I’m out shooting for PHOENIX magazine this month, a couple of portraits which are fun – I love being given the freedom to create and meet new people while on assignment.
While I can’t show you the images until they come out in the Best of the Valley issue, I figured I’d give some tips on shooting editorial that I’ve learned over the years while showcasing a few shots I’ve taken for PHOENIX.
- Ask the editor if you they need a vertical or horizontal shot – they might have an idea of layout. If not, shoot both.
- Consider investing in a battery grip. I used to be a landscape orientation photographer but I now primarily shoot vertical since shooting editorial.
- Take a step back. Just when you think you have it framed perfectly, take a step back for the bleed.
- Line up your lines. Otherwise known as, make sure your lines are straight – walls, buildings, horizons. Stand in the middle and take the perfect composed shot.
- Don’t be afraid to shoot at noon. One of the reasons I love editorial is another artistic approach. I can be bolder with my shots depending on the subject.
- Don’t fear shadows. Recognize good light when you see it, but you can be intentional with the use of sunlight – see Anthropologie fashion catalogs.
- Help subjects with wardrobe. I still advise with wardrobe before I show up to the shoot. I touch base with my clients to make sure they feel prepared.
- Turn in assignments early. I’m not sure why I hear my turnaround is so fast, but it should be since photography is my full-time job. Be quick to complete your assignments to remain professional.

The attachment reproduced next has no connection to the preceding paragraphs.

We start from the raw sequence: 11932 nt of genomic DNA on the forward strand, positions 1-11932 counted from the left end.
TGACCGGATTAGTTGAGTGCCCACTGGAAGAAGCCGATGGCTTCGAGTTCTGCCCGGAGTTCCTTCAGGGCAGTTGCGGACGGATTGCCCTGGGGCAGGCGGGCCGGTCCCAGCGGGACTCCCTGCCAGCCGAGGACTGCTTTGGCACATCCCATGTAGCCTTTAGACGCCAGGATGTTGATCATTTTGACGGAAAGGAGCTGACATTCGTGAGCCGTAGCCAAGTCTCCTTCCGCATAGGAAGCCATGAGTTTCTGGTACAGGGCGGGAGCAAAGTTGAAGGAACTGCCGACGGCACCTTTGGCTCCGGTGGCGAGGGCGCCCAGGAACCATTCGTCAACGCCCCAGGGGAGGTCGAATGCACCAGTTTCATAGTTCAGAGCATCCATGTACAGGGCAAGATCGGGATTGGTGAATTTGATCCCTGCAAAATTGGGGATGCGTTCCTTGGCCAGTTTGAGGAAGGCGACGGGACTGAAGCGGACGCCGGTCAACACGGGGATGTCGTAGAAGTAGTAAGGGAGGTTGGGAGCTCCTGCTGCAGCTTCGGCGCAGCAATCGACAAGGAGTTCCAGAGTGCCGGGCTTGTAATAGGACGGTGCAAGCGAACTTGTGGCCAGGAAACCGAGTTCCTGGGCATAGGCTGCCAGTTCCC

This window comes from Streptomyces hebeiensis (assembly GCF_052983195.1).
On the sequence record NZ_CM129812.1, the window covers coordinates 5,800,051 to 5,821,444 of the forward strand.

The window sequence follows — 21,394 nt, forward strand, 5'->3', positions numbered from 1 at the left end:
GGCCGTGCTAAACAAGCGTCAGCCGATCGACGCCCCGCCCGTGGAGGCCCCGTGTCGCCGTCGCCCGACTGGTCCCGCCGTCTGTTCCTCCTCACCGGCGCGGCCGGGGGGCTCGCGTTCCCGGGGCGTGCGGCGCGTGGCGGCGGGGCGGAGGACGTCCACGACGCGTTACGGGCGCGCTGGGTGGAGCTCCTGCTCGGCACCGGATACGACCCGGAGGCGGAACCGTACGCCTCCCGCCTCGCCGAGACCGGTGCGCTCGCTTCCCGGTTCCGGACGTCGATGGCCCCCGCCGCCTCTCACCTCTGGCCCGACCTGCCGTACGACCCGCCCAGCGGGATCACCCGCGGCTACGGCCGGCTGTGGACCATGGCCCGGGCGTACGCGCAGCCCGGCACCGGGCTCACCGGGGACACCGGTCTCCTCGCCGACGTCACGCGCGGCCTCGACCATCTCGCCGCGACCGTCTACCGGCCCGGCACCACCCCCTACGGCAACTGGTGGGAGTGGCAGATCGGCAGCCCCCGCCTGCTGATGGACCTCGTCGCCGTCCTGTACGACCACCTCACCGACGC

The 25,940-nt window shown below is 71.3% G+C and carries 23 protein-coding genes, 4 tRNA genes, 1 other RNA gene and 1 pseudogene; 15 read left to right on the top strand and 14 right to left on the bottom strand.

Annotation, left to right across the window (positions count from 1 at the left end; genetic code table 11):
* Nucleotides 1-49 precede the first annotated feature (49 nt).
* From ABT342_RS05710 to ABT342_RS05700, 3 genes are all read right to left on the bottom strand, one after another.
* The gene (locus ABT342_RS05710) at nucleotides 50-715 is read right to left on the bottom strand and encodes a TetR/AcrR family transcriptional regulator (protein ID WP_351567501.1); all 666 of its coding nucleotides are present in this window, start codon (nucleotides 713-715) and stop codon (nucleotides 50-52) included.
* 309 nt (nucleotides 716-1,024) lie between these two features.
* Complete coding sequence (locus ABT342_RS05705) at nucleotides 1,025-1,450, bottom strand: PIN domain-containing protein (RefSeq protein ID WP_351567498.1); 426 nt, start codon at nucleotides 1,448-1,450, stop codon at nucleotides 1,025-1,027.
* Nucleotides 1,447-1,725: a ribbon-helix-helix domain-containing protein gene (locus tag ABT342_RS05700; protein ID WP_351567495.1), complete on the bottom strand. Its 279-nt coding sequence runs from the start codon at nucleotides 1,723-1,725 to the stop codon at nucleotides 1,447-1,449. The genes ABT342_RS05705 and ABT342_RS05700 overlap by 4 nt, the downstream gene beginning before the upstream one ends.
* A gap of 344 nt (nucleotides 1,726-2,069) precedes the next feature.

- Send a thank you card or gift. It doesn’t have to be after every assignment but at least at the end of the year around the holidays send a card and small gift.
Selling editorial images
Just because you are paid by a magazine to shoot doesn’t mean the person you are shooting gets the images for free. In fact, copyrights can typically stay with the photographer unless otherwise specified.
First check with the publication about when you can release the images – some are 90 days after magazine publication, some are 60.
I sell at a discount – so the magazine has already paid me an amount for my time, and I show the client all the images and I sell them by image or by package or the entire session at a discount from my typical $800 portrait rate. A single image is $150 which is a deal for them if they just want that good shot for marketing and I just make a little extra for a job I already shot. I discount as the images as the requested number of images goes up.
For a non-profit, I provide the images for free. I do work with non-profits and charge full-price on my own, but when it comes to magazine assignments and if I’m shooting an organization who benefits the community and works on donations, I’m happy to give them the images to help benefit their cause because I’ve already been compensated. This is of course on a case by case basis and depends on what the cause is.
If you shoot editorial, I’d love to know what tips you’ve picked up!